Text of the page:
Release Date: 2013-05-28
Neopragmatism and Theological Reason examines the recent explosion of interest in pragmatism. Part I traces the source of classical pragmatism's distinctive thought to Peirce, James, and Dewey – specifically to their shared theological understanding inherited from Emerson's Transcendentalism and British Romanticism. Part II reconstructs this rationality for postmodernity, showing how neopragmatism, properly understood, is theological reason. Kimura discusses the return of religious themes in philosophers like Putnam, Cavell, and Rorty and critiques the neopragmatic theologies of West, McFague, and Kaufman. Neopragmatism and Theological Reason explores pragmatic themes across philosophy, theology, and literary theory, arguing that neopragmatism must acknowledge its theological sources and then reconstruct its rationality to the religious context of modernity/postmodernity.
Author: Paul Jerome Croce
Publisher: UNC Press Books
Release Date: 1995
Genre: Social Science
In this cultural biography, Paul Croce investigates the contexts surrounding the early intellectual development of American philosopher William James (1842-1910). Croce places the young James at the center of key scientific and religious debates in Americ
Author: Bruce Robbins
Publisher: Duke University Press
Release Date: 2012-05-28
Genre: Literary Criticism
Arguing that intellectuals must critique bellicose U.S. nationalism, Bruce Robbins advocates cosmopolitanism in its traditional sense, as an elevation of loyalty to the good of humanity as a whole over loyalty to one's own nation.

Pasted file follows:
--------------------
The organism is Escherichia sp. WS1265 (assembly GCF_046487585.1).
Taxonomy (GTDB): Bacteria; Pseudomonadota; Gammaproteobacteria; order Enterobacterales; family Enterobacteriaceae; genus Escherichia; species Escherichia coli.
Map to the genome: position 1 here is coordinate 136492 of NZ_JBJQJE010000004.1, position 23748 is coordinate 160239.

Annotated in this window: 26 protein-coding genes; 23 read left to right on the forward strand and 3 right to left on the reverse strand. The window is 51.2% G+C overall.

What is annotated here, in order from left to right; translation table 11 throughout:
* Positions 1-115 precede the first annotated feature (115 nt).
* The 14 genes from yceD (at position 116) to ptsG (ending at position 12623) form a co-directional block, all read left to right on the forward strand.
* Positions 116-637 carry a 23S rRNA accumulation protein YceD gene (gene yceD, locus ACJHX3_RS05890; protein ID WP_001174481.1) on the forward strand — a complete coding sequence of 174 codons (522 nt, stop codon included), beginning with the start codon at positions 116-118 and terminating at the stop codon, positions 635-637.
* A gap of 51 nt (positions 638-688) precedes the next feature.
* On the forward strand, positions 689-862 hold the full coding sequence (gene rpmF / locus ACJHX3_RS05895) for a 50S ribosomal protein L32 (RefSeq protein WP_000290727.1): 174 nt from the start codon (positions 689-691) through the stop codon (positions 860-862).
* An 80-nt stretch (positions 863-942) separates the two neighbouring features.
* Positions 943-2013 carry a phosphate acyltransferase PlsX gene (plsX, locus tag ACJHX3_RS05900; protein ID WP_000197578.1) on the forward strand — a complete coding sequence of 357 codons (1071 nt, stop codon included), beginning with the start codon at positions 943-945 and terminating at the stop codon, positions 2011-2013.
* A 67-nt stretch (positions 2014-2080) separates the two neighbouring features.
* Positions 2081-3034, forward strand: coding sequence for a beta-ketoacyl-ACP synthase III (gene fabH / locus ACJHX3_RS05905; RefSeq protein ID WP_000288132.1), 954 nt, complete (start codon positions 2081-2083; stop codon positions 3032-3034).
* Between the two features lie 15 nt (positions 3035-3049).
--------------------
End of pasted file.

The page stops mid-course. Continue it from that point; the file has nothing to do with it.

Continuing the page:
Author: Douglas Jacobsen
Publisher: Indiana University Press
Release Date: 2003-11-20
This book is about the boisterous beginnings of the American Pentecostal movement and the ideas that defined that movement during those formative years. It follows a group of men who rethought the Christian faith in light of their new experience of God. Thinking in the Spirit aims to provide scholars and general readers who know little or nothing about Pentecostalism with an introduction to the ideas of the movement's most articulate early spokespersons, and to provide Pentecostals with a non-judgmental historical source to help them in their theological reflections. Douglas Jacobsen focuses on the individuals who formed the original brain trust of this now gigantic religious movement. In a 25-year burst of creative energy at the beginning of the 20th century, these leaders articulated almost all the basic theological ideas that continue to define the Pentecostal message in the United States and around the world.